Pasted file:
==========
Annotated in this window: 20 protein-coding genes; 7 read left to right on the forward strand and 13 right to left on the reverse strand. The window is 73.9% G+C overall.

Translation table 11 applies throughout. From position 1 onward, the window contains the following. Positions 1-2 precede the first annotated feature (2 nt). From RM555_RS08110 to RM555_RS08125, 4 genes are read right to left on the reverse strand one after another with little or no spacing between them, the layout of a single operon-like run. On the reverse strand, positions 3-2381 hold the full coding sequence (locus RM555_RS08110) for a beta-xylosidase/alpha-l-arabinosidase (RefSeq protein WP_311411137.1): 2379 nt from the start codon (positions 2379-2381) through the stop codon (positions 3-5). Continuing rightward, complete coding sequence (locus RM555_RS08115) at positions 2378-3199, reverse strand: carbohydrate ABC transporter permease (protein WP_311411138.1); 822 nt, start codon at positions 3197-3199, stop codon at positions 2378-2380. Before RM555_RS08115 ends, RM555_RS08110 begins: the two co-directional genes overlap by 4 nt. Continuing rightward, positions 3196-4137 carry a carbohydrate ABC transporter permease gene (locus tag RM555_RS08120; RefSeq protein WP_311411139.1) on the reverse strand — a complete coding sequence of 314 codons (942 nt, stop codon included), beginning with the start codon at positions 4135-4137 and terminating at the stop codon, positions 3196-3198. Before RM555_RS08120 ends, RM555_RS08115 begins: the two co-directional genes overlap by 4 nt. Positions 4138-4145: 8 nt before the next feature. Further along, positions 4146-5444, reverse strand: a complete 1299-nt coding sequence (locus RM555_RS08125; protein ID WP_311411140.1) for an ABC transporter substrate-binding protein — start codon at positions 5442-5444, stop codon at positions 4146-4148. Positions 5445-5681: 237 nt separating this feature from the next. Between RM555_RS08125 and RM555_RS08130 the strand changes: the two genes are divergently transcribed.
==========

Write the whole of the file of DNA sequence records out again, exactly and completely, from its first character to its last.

Annotated in this window: 20 protein-coding genes; 7 read left to right on the forward strand and 13 right to left on the reverse strand. The window is 73.9% G+C overall.

Translation table 11 applies throughout. From position 1 onward, the window contains the following. Positions 1-2 precede the first annotated feature (2 nt). From RM555_RS08110 to RM555_RS08125, 4 genes are read right to left on the reverse strand one after another with little or no spacing between them, the layout of a single operon-like run. On the reverse strand, positions 3-2381 hold the full coding sequence (locus RM555_RS08110) for a beta-xylosidase/alpha-l-arabinosidase (RefSeq protein WP_311411137.1): 2379 nt from the start codon (positions 2379-2381) through the stop codon (positions 3-5). Continuing rightward, complete coding sequence (locus RM555_RS08115) at positions 2378-3199, reverse strand: carbohydrate ABC transporter permease (protein WP_311411138.1); 822 nt, start codon at positions 3197-3199, stop codon at positions 2378-2380. Before RM555_RS08115 ends, RM555_RS08110 begins: the two co-directional genes overlap by 4 nt. Continuing rightward, positions 3196-4137 carry a carbohydrate ABC transporter permease gene (locus tag RM555_RS08120; RefSeq protein WP_311411139.1) on the reverse strand — a complete coding sequence of 314 codons (942 nt, stop codon included), beginning with the start codon at positions 4135-4137 and terminating at the stop codon, positions 3196-3198. Before RM555_RS08120 ends, RM555_RS08115 begins: the two co-directional genes overlap by 4 nt. Positions 4138-4145: 8 nt before the next feature. Further along, positions 4146-5444, reverse strand: a complete 1299-nt coding sequence (locus RM555_RS08125; protein ID WP_311411140.1) for an ABC transporter substrate-binding protein — start codon at positions 5442-5444, stop codon at positions 4146-4148. Positions 5445-5681: 237 nt separating this feature from the next. Between RM555_RS08125 and RM555_RS08130 the strand changes: the two genes are divergently transcribed.